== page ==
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Unemployment Versus Underemployment

A thorough understanding of the unemployment rate will improve your understanding of the workforce and how unemployment and underemployment affect jobs and the economy.

Bottom portion of a W-2 Form.

You have doubtlessly heard the term "Unemployment Rate" in the news, but do you know what it means and is it the most accurate way to measure the workforce?

Each month an updated unemployment rate is released and reported throughout the nation in the news. In September 2017, for example, the national unemployment rate was at 4.2%. We use this rate as a way to assess the strength of the economy, but have you ever considered what the unemployment rate actually means and how it is determined? A thorough understanding of the unemployment rate will improve your understanding of the workforce and how unemployment and underemployment affect jobs and the economy.

Unemployment vs. Underemployment

Although the words are similar, their meanings differ greatly.

Unemployment describes people in the workforce (not disabled, retired, nor collecting social security) without jobs as a percentage of the total workforce (those with jobs and those seeking work).

Underemployment refers to individuals whose skill sets, qualifications, and time are not fully utilized in their current job positions. Underemployment, for example, accurately describes an individual with a degree in architecture who is employed waiting tables. Although the economy needs waiters and waitresses, this individual's particular qualifications would be of greater use and benefit to the economy if applied in his or her industry. Underemployment also describes individuals who would like full-time work, but are only employed in part-time positions.

Employment Ratings by the U.S. Bureau of Labor Statistics

The Bureau of Labor Statistics (BLS) tracks and determines a wide range of statistical data with monthly census reports. The BLS uses this data to measure information related to jobs, income, and demographics. The BLS also uses data to calculate monthly unemployment rates for the nation. These ratings are defined as U-1 through U-6, and each uses a different equation to measure unemployment from various perspectives. The unemployment rate reported in the news uses the U-3 definition, which represents the number of unemployed people as a percentage of the total workforce.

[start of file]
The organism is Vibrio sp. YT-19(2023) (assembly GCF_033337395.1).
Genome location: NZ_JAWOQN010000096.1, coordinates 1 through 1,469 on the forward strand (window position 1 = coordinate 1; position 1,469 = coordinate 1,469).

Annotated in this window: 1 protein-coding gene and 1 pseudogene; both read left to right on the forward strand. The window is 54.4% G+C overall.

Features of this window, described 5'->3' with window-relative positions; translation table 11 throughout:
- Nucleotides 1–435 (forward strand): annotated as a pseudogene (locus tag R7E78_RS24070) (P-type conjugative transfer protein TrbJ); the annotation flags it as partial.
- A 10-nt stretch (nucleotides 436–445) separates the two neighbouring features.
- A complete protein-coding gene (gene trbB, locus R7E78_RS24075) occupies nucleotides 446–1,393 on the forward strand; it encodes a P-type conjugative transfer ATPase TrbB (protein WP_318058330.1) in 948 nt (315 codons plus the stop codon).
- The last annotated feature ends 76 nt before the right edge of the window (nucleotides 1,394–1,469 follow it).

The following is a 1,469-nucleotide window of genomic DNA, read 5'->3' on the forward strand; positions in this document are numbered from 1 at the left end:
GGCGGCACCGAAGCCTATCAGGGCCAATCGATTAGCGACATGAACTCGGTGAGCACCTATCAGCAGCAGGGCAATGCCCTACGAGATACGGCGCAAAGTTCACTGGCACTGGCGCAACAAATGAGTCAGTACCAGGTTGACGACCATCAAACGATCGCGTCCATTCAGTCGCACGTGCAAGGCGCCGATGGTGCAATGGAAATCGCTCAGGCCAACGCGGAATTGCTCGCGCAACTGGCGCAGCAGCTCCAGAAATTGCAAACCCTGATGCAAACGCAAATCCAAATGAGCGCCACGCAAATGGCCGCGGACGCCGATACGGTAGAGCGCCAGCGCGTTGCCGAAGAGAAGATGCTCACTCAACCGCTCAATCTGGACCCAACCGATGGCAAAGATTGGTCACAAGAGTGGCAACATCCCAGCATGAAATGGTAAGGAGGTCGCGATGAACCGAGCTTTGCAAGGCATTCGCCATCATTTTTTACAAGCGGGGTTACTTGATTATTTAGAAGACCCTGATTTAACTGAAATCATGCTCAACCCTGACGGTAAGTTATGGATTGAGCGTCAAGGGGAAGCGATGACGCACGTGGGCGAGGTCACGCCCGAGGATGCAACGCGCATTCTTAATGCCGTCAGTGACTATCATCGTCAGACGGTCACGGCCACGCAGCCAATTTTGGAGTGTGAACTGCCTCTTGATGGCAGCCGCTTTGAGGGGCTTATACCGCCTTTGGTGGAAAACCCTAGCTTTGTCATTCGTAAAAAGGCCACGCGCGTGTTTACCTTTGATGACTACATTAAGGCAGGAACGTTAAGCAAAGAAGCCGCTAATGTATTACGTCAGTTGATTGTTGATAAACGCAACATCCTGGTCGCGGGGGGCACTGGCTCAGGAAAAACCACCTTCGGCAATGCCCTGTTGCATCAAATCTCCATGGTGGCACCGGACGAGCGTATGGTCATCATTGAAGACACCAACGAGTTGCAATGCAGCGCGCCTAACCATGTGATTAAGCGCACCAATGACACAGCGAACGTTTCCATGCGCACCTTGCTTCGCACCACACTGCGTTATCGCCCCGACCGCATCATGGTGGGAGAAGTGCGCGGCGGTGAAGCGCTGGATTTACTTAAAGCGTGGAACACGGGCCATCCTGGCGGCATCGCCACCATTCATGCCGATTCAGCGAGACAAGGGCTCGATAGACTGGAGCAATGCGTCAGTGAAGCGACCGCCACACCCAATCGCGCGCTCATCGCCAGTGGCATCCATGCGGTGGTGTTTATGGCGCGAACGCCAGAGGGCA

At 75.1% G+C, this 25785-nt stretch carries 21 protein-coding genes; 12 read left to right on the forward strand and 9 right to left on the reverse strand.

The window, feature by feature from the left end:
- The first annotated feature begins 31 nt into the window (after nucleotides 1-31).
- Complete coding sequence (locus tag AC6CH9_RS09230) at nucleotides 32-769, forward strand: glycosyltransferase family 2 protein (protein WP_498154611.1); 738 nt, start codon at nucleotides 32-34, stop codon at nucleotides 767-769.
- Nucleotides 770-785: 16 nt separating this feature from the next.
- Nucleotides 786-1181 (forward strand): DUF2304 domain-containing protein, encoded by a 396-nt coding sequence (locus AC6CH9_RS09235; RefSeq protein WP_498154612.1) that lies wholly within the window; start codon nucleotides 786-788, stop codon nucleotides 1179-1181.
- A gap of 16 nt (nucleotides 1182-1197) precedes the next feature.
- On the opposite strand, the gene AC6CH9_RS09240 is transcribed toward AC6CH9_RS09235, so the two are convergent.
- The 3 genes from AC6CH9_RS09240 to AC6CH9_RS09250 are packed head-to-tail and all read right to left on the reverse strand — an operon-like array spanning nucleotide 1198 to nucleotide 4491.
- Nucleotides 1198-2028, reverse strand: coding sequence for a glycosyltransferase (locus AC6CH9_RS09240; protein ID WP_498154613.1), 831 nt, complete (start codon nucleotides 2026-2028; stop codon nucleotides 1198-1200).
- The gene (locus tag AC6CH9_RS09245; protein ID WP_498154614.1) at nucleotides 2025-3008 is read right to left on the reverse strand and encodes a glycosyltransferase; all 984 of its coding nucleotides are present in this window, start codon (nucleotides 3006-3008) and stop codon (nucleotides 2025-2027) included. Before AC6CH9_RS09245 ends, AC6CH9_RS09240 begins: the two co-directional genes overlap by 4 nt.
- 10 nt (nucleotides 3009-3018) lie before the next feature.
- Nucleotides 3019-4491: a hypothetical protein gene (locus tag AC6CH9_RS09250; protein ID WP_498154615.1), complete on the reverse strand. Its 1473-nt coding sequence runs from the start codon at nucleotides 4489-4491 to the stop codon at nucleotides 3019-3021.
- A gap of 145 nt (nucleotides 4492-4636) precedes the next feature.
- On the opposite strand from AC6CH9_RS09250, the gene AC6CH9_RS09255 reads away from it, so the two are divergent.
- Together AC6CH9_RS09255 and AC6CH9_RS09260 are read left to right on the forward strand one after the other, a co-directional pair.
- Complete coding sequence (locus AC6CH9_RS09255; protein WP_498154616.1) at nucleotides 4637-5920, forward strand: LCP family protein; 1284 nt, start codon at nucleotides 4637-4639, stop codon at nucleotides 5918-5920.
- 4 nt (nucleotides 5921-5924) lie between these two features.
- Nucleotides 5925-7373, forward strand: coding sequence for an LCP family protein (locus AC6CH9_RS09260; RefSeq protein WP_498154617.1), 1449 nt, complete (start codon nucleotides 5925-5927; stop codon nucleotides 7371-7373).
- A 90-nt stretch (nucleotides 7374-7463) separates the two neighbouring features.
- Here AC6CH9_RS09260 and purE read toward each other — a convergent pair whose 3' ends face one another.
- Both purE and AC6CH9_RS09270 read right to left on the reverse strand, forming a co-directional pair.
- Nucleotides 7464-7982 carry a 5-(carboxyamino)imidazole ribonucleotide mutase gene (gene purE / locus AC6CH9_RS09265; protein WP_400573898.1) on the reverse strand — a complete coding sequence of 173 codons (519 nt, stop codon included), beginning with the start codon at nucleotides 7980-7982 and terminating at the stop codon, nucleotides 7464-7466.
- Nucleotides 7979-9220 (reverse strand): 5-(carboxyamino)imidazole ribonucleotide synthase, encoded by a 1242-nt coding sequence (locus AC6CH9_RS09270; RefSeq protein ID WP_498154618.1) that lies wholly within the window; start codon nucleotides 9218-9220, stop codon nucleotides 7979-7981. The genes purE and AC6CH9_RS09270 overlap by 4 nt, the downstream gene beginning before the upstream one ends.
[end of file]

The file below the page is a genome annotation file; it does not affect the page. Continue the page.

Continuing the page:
Economists, however, argue that the U-3 rating falls short of capturing a complete picture of what the workforce lacks because the U-3 rating does not take into account people who have stopped looking for a job, those who are only working part-time who would prefer full-time jobs, and those who are overly qualified for their current jobs.

The equation for the BLS's U-6 rating comes closer to achieving a more comprehensive description of the workforce. This rating describes the number of unemployed, marginally attached (those who can work but are not currently seeking work), and part-time workers as a percentage of the labor force plus the number of marginally attached workers. This equation is more comprehensive than the U-3 rate, often reported in the news. Some regard the U-6 rating as the underemployment rate. The U-6, however, still neglects to account for those working in positions for which they are overly qualified.

How Unemployment and Underemployment Affect You and the Workplace

Whether you find yourself in a job search or are responsible for hiring employees into your workplace, unemployment and underemployment affect you. For job seekers, a low unemployment rate typically means it will be easier to find good work. For those hiring, low unemployment rates mean you might find it difficult to fill positions with qualified personnel. High unemployment rates signify a slow economy, which means job seekers face greater challenges when looking for work. High unemployment rates also lead to greater instances of underemployment, as individuals in the workforce more frequently accept positions for which they are overly qualified.